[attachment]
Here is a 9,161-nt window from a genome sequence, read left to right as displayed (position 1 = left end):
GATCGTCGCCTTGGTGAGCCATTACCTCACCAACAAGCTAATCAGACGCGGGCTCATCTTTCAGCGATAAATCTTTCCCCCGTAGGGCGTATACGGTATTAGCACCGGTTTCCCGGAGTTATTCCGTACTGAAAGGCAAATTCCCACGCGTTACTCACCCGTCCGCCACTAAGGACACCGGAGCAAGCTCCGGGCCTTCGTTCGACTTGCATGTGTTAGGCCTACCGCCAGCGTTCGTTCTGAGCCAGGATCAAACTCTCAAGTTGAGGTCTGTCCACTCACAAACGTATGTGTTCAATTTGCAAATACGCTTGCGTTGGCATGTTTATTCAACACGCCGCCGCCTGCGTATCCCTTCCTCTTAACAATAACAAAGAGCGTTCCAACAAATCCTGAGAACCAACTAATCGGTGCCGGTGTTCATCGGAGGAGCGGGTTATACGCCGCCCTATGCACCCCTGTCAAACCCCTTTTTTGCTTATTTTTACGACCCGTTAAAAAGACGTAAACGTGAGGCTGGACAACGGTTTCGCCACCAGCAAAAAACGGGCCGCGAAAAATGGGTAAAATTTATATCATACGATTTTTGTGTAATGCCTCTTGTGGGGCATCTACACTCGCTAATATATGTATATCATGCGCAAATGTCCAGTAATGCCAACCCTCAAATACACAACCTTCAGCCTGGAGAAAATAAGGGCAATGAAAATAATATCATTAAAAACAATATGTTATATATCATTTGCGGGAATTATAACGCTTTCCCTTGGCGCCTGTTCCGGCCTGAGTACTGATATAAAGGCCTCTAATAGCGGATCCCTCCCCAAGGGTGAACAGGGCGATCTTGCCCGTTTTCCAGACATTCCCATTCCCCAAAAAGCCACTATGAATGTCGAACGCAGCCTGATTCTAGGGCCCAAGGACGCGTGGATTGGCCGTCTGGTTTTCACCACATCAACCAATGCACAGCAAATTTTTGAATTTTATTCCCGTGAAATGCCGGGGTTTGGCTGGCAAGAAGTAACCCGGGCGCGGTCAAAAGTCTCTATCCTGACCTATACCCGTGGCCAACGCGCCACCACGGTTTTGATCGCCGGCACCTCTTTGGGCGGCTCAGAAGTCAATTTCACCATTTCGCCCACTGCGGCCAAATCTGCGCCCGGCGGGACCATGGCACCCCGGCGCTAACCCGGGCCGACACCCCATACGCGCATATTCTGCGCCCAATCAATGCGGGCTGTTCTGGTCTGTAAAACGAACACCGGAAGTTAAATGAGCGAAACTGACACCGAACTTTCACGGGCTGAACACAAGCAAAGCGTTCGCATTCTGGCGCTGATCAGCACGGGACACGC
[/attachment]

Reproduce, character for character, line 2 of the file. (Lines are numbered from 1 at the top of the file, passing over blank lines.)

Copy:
GATCGTCGCCTTGGTGAGCCATTACCTCACCAACAAGCTAATCAGACGCGGGCTCATCTTTCAGCGATAAATCTTTCCCCCGTAGGGCGTATACGGTATTAGCACCGGTTTCCCGGAGTTATTCCGTACTGAAAGGCAAATTCCCACGCGTTACTCACCCGTCCGCCACTAAGGACACCGGAGCAAGCTCCGGGCCTTCGTTCGACTTGCATGTGTTAGGCCTACCGCCAGCGTTCGTTCTGAGCCAGGATCAAACTCTCAAGTTGAGGTCTGTCCACTCACAAACGTATGTGTTCAATTTGCAAATACGCTTGCGTTGGCATGTTTATTCAACACGCCGCCGCCTGCGTATCCCTTCCTCTTAACAATAACAAAGAGCGTTCCAACAAATCCTGAGAACCAACTAATCGGTGCCGGTGTTCATCGGAGGAGCGGGTTATACGCCGCCCTATGCACCCCTGTCAAACCCCTTTTTTGCTTATTTTTACGACCCGTTAAAAAGACGTAAACGTGAGGCTGGACAACGGTTTCGCCACCAGCAAAAAACGGGCCGCGAAAAATGGGTAAAATTTATATCATACGATTTTTGTGTAATGCCTCTTGTGGGGCATCTACACTCGCTAATATATGTATATCATGCGCAAATGTCCAGTAATGCCAACCCTCAAATACACAACCTTCAGCCTGGAGAAAATAAGGGCAATGAAAATAATATCATTAAAAACAATATGTTATATATCATTTGCGGGAATTATAACGCTTTCCCTTGGCGCCTGTTCCGGCCTGAGTACTGATATAAAGGCCTCTAATAGCGGATCCCTCCCCAAGGGTGAACAGGGCGATCTTGCCCGTTTTCCAGACATTCCCATTCCCCAAAAAGCCACTATGAATGTCGAACGCAGCCTGATTCTAGGGCCCAAGGACGCGTGGATTGGCCGTCTGGTTTTCACCACATCAACCAATGCACAGCAAATTTTTGAATTTTATTCCCGTGAAATGCCGGGGTTTGGCTGGCAAGAAGTAACCCGGGCGCGGTCAAAAGTCTCTATCCTGACCTATACCCGTGGCCAACGCGCCACCACGGTTTTGATCGCCGGCACCTCTTTGGGCGGCTCAGAAGTCAATTTCACCATTTCGCCCACTGCGGCCAAATCTGCGCCCGGCGGGACCATGGCACCCCGGCGCTAACCCGGGCCGACACCCCATACGCGCATATTCTGCGCCCAATCAATGCGGGCTGTTCTGGTCTGTAAAACGAACACCGGAAGTTAAATGAGCGAAACTGACACCGAACTTTCACGGGCTGAACACAAGCAAAGCGTTCGCATTCTGGCGCTGATCAGCACGGGACACGC